Home Living Above & Beyond Funds will boost micro-manufacturing artisan programs

Funds will boost micro-manufacturing artisan programs

Participants in the Merging Arts and Crafts with Technology and Manufacturing class watch as their cultural products are created on a 3D printer. L to R: Annie Felix, Edith (Tootsie) Lugt, and Julia Ekpakohak. © Eric Cheyne

In January, Michael McLeod, Member of Parliament for the Northwest Territories, announced that the new Arts, Crafts, and Technology Micro-manufacturing Centre (ACTMC) in Inuvik, Northwest Territories, will receive $196,500 over the next two years from the Canadian Northern Economic Development Agency (CanNor). McLeod was representing the Honourable Navdeep Singh Bains, Minister of Innovation, Science, and Economic Development.

The idea for the facility grew out of the Merging Arts and Crafts with Technology and Manufacturing program at Aurora College, a 10-week course that introduced existing and aspiring artisans to the potential artistic and economic benefits of micro-manufacturing. The new Centre will allow artisans to merge traditional arts and crafts with new technology, micro-manufacturing, training, technical support, and applied research.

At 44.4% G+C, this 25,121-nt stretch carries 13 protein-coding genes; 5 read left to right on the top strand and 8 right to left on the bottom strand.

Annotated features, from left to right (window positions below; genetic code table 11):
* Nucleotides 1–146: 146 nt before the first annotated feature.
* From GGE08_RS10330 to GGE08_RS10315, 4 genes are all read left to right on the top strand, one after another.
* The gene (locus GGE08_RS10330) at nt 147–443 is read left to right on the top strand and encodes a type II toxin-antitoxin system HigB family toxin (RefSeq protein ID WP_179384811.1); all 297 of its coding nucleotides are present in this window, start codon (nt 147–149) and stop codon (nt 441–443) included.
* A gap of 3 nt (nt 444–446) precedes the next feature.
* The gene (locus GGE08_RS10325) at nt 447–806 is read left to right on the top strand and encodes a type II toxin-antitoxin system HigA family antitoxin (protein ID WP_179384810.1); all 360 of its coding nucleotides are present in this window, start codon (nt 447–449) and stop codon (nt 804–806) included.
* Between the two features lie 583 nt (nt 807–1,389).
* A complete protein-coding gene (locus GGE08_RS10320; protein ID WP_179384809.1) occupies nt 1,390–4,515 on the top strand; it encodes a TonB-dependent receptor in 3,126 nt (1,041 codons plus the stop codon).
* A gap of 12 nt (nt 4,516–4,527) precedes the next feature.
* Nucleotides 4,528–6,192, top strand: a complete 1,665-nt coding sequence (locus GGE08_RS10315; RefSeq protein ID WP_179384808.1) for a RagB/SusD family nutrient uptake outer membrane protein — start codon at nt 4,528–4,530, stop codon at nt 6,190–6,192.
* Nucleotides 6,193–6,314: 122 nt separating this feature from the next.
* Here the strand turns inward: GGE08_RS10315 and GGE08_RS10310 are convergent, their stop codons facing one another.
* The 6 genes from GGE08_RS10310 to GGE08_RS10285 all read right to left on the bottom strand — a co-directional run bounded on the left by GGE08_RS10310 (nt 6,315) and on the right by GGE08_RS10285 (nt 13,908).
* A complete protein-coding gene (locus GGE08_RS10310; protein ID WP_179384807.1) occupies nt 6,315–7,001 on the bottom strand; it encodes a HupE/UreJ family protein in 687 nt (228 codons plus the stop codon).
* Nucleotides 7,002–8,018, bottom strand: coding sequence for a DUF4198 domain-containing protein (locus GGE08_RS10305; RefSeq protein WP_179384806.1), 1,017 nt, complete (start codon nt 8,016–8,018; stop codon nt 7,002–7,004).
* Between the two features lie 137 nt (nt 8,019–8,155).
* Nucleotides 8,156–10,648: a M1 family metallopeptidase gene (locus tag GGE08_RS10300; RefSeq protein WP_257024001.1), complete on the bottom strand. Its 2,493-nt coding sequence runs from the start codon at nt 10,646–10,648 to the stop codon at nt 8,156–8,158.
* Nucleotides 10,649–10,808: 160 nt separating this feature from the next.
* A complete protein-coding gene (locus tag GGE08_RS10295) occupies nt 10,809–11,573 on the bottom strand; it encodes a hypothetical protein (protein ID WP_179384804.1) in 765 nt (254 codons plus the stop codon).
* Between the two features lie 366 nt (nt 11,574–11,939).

The Centre was developed by Aurora College, in partnership with the Inuvialuit Regional Corporation, the Gwich’in Tribal Council, and the Government of Northwest Territories’ Department of Industry, Tourism and Investment (ITI). The CanNor funding is in addition to a $57,500 contribution from ITI, and $60,000 from Aurora College.

Art is a significant economic driver in the Beaufort Delta: approximately 1,400 residents produce arts and crafts for sale, 600 in Inuvik alone. With these investments, artists in the Beaufort Delta Region will have the opportunity to improve their art skills, produce high quality products, and develop sustainable business ventures.

Previous articleCache Tuktu
Next articleShuvinai Ashoona